What is considered sexual assault?

What is considered sexual assault?

April is Sexual Assault Awareness Month.

I was a carefree 11-year-old walking down the street when a man approached me, quickly grabbing my breast before running away. While I didn’t have the words to describe it at the time, it was sexual assault and it wouldn’t be my only experience. There was the time a man in a crowded subway pushed his erect penis up my thigh. Then there was the moment when I was walking to work and a man came up behind me on his bike and grabbed my butt so hard that the pain (not to mention the violation) left me in tears.

Experiences like this are alarmingly common.

Every 68 secondsone person is sexually assaulted in America and more than half of all women experience some form of physical sexual assault in their lifetime, according to the Centers for Disease Control and Prevention. But what is considered sexual assault and what steps do you need to take if it has happened to you? Here’s what you need to know.

What does sexual assault mean?

In short words, sexual assault it is any type of sexual contact that occurs without the person consenting or consenting to sexual activity. This includes situations where the person cannot consent, which includes anyone who is underage, intellectually disabled, passed out, stoned, or intoxicated.

People often think of sexual assault as rape, but there are many other types of sexual assault, including incidents that don’t involve physical contact, such as someone sharing sexually explicit photos or “showing off” — exposing their genitals.

The physical types of sexual assault can range from touching or stroking on or under clothing to rape. What is always the same is that the person who is committing the assault is crossing a line and forcing an unwanted sexual action on someone else.

Sexual assault is a hugely underreported crime that can happen to anyone, yet women and transgender people are overwhelmingly the targets. Nine out of ten victims are women and some reports suggest that half of all transgender people experience some form of violence or sexual abuse.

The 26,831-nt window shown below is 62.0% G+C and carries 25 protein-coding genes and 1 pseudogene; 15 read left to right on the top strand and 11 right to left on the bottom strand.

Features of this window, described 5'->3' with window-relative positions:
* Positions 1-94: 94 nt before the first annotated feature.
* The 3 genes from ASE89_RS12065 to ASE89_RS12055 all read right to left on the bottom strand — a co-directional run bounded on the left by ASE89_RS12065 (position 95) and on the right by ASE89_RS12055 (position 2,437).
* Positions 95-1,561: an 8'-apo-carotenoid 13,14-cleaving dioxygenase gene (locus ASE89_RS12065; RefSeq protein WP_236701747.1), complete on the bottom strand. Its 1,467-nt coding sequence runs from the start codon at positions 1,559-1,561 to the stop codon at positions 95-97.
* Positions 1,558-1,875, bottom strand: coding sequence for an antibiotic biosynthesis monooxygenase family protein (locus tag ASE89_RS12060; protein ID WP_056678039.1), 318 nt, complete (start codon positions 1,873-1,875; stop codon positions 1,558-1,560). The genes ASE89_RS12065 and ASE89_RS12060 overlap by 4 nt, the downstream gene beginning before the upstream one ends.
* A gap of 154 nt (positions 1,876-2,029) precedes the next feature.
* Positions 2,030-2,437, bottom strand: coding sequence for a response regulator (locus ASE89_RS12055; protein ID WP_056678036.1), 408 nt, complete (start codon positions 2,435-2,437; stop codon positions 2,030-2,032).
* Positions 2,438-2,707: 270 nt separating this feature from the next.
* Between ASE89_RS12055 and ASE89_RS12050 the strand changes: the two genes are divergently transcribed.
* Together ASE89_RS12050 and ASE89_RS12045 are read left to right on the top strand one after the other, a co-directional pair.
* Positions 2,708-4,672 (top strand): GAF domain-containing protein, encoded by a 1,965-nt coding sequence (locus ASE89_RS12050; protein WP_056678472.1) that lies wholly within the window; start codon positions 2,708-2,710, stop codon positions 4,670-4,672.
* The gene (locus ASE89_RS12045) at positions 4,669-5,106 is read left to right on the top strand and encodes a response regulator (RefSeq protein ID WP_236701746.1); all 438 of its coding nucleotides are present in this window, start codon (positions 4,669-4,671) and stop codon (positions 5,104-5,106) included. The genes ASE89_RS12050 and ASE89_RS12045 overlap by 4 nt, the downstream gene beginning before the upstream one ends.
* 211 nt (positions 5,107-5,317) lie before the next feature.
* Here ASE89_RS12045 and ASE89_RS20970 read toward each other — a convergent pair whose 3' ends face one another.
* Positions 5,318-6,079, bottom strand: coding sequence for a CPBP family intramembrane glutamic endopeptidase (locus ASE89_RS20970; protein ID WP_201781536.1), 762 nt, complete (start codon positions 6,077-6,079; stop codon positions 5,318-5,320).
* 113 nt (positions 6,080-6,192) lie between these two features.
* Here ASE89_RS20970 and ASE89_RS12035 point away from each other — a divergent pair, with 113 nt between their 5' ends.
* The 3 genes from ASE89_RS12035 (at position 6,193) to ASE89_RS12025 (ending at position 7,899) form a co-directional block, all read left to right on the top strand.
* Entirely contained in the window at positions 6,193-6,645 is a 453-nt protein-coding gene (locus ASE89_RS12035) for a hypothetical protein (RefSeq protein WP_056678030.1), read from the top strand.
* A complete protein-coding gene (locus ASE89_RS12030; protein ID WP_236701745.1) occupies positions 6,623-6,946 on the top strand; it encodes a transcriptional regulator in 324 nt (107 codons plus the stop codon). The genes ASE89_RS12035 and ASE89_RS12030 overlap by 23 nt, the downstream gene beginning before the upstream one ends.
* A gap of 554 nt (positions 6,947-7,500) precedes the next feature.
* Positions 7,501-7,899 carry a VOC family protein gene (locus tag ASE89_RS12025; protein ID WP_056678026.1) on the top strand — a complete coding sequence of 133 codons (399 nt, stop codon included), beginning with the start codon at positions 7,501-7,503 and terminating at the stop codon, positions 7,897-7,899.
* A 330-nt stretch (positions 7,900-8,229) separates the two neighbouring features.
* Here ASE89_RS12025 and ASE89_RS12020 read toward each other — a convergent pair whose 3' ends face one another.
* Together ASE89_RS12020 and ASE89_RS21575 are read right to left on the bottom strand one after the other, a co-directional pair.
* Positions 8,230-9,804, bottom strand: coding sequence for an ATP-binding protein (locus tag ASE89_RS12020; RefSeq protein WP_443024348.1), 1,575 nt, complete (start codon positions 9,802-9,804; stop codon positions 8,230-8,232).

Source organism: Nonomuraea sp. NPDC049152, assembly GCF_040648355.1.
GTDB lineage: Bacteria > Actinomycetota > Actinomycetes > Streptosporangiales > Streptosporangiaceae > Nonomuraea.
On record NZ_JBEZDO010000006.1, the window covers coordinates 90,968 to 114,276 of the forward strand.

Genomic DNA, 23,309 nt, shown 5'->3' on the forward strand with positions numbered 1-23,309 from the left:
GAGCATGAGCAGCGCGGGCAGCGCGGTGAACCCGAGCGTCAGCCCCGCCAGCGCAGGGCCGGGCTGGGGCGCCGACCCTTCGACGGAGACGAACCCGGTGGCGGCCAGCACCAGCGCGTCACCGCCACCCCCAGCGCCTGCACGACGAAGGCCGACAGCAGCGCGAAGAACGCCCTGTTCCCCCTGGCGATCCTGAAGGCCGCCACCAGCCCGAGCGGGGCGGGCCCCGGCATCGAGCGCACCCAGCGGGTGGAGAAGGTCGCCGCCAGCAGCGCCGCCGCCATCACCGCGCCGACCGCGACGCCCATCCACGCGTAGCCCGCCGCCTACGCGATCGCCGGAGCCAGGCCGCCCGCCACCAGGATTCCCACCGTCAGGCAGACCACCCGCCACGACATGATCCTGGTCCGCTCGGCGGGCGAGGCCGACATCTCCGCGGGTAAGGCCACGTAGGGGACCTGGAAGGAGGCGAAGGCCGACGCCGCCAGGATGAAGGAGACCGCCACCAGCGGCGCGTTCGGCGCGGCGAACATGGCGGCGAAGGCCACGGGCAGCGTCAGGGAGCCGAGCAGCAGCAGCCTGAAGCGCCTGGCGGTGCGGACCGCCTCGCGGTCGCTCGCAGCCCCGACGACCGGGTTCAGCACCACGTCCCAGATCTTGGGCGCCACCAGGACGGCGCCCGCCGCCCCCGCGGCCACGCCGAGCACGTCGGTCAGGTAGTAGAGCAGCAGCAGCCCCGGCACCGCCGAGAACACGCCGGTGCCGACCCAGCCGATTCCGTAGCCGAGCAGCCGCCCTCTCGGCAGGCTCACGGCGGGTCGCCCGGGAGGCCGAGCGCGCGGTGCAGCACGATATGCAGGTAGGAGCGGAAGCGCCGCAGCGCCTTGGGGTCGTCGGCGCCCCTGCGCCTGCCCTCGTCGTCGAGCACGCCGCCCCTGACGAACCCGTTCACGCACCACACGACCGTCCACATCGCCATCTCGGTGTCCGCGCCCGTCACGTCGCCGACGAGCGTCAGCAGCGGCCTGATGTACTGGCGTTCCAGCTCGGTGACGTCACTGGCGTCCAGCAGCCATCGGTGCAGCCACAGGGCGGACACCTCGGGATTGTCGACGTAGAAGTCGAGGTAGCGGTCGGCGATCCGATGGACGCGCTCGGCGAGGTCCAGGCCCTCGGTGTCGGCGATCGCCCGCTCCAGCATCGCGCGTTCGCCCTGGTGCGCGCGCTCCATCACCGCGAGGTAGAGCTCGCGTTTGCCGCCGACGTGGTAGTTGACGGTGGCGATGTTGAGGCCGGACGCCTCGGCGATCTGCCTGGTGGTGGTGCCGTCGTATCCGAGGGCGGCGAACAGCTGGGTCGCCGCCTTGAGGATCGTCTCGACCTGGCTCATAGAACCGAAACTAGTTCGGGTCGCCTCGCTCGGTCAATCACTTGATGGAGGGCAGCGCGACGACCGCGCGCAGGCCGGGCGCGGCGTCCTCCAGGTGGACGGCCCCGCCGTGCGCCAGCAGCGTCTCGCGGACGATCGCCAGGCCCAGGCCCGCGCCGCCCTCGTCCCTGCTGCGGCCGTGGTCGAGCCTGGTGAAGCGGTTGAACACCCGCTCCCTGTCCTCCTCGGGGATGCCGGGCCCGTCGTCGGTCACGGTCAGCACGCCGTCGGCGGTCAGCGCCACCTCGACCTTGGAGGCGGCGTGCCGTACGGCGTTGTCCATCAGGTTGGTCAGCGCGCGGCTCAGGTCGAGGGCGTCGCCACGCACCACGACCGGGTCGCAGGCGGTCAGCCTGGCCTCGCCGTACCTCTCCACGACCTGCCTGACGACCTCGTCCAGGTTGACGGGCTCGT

Types of sexual assault

  • Rape or attempted rape: The Department of Justice defines rape such as “penetration, no matter how slight, of the vagina or anus with any part of the body or object, or oral penetration by another person’s sexual organ, without the victim’s consent.” Rape can be committed by a stranger or by someone you know. Indeed, 8 out of 10 rapes are committed by a person known to the victim. Rape and marital rape, which occur between romantic partners or spouses, are forms of acquaintance rape.
  • Unwanted touch: This includes any intentional sexual contact, over or under clothing, that is unwanted.
  • Sexual contact with a minor: The age of consent, which is the age at which it is legal for a person to agree to sexual activity, ranges from 16 to 18 depending on the state. Any sexual contact by an adult with someone under the age of consent, even with consent, is considered statutory assault or rape.
  • Incest: Sexual contact between family members often results in ongoing sexual abuse of children.
  • Outrage of modesty: When someone exposes their genitals in public or to another person without consent.
  • Peeping out: When someone watches private sexual acts without the consent of those involved in the acts.
  • Sex Pictures/Videos: Forcing someone to watch or pose for pictures or videos of sexual content against their will.
  • Sharing of sexual content: Often called “revenge porn” when done online, sharing intimate content without the consent of the other party is a form of sexual assault.
  • Threats or sexual harassment: Coercing or persuading someone to engage in sexual activity with threats of violence or damage to family, career or reputation.

What is the meaning of consent?